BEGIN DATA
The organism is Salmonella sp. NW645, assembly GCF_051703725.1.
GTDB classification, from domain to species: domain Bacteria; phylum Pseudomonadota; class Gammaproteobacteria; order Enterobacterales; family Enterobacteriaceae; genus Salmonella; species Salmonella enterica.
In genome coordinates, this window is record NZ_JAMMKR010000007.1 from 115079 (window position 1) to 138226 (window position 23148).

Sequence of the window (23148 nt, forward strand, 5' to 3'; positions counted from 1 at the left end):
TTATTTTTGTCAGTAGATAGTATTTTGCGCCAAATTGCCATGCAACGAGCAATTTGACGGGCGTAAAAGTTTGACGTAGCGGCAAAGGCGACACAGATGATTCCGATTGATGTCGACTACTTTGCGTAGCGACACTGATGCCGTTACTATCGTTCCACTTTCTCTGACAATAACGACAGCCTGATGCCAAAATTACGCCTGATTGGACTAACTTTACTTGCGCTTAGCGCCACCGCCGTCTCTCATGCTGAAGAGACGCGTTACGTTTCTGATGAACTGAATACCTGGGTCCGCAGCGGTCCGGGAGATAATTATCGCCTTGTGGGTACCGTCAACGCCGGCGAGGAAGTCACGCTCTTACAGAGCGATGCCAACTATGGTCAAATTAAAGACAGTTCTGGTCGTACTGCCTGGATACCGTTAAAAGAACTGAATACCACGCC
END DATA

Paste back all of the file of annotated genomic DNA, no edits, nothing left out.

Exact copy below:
The organism is Salmonella sp. NW645, assembly GCF_051703725.1.
GTDB classification, from domain to species: domain Bacteria; phylum Pseudomonadota; class Gammaproteobacteria; order Enterobacterales; family Enterobacteriaceae; genus Salmonella; species Salmonella enterica.
In genome coordinates, this window is record NZ_JAMMKR010000007.1 from 115079 (window position 1) to 138226 (window position 23148).

Sequence of the window (23148 nt, forward strand, 5' to 3'; positions counted from 1 at the left end):
TTATTTTTGTCAGTAGATAGTATTTTGCGCCAAATTGCCATGCAACGAGCAATTTGACGGGCGTAAAAGTTTGACGTAGCGGCAAAGGCGACACAGATGATTCCGATTGATGTCGACTACTTTGCGTAGCGACACTGATGCCGTTACTATCGTTCCACTTTCTCTGACAATAACGACAGCCTGATGCCAAAATTACGCCTGATTGGACTAACTTTACTTGCGCTTAGCGCCACCGCCGTCTCTCATGCTGAAGAGACGCGTTACGTTTCTGATGAACTGAATACCTGGGTCCGCAGCGGTCCGGGAGATAATTATCGCCTTGTGGGTACCGTCAACGCCGGCGAGGAAGTCACGCTCTTACAGAGCGATGCCAACTATGGTCAAATTAAAGACAGTTCTGGTCGTACTGCCTGGATACCGTTAAAAGAACTGAATACCACGCC